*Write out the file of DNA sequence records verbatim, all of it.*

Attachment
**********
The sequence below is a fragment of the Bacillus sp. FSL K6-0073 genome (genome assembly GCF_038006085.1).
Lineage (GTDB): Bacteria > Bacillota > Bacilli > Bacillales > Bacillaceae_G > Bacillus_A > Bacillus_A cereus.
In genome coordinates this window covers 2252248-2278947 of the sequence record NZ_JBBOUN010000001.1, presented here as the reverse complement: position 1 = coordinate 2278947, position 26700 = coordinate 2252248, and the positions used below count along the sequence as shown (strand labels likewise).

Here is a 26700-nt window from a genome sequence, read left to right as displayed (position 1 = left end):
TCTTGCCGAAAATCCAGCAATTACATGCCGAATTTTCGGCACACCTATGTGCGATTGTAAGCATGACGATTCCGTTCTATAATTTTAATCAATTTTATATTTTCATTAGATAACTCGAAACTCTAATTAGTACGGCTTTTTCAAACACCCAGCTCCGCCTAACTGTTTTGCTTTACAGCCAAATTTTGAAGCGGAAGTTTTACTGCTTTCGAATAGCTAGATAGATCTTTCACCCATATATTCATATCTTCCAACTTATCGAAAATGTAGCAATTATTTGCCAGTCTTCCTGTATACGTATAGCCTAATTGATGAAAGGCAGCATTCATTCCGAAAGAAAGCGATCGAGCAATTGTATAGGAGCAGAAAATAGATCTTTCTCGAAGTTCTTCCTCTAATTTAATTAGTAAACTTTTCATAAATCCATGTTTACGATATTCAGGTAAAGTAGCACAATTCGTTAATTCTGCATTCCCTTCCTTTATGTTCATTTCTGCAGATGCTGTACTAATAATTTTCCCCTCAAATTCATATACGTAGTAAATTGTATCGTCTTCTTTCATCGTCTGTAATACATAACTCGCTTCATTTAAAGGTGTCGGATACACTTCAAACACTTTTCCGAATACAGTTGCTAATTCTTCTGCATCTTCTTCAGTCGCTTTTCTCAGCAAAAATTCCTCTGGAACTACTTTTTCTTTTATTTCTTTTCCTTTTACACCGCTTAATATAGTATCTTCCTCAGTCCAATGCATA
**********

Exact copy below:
The sequence below is a fragment of the Bacillus sp. FSL K6-0073 genome (genome assembly GCF_038006085.1).
Lineage (GTDB): Bacteria > Bacillota > Bacilli > Bacillales > Bacillaceae_G > Bacillus_A > Bacillus_A cereus.
In genome coordinates this window covers 2252248-2278947 of the sequence record NZ_JBBOUN010000001.1, presented here as the reverse complement: position 1 = coordinate 2278947, position 26700 = coordinate 2252248, and the positions used below count along the sequence as shown (strand labels likewise).

Here is a 26700-nt window from a genome sequence, read left to right as displayed (position 1 = left end):
TCTTGCCGAAAATCCAGCAATTACATGCCGAATTTTCGGCACACCTATGTGCGATTGTAAGCATGACGATTCCGTTCTATAATTTTAATCAATTTTATATTTTCATTAGATAACTCGAAACTCTAATTAGTACGGCTTTTTCAAACACCCAGCTCCGCCTAACTGTTTTGCTTTACAGCCAAATTTTGAAGCGGAAGTTTTACTGCTTTCGAATAGCTAGATAGATCTTTCACCCATATATTCATATCTTCCAACTTATCGAAAATGTAGCAATTATTTGCCAGTCTTCCTGTATACGTATAGCCTAATTGATGAAAGGCAGCATTCATTCCGAAAGAAAGCGATCGAGCAATTGTATAGGAGCAGAAAATAGATCTTTCTCGAAGTTCTTCCTCTAATTTAATTAGTAAACTTTTCATAAATCCATGTTTACGATATTCAGGTAAAGTAGCACAATTCGTTAATTCTGCATTCCCTTCCTTTATGTTCATTTCTGCAGATGCTGTACTAATAATTTTCCCCTCAAATTCATATACGTAGTAAATTGTATCGTCTTCTTTCATCGTCTGTAATACATAACTCGCTTCATTTAAAGGTGTCGGATACACTTCAAACACTTTTCCGAATACAGTTGCTAATTCTTCTGCATCTTCTTCAGTCGCTTTTCTCAGCAAAAATTCCTCTGGAACTACTTTTTCTTTTATTTCTTTTCCTTTTACACCGCTTAATATAGTATCTTCCTCAGTCCAATGCATA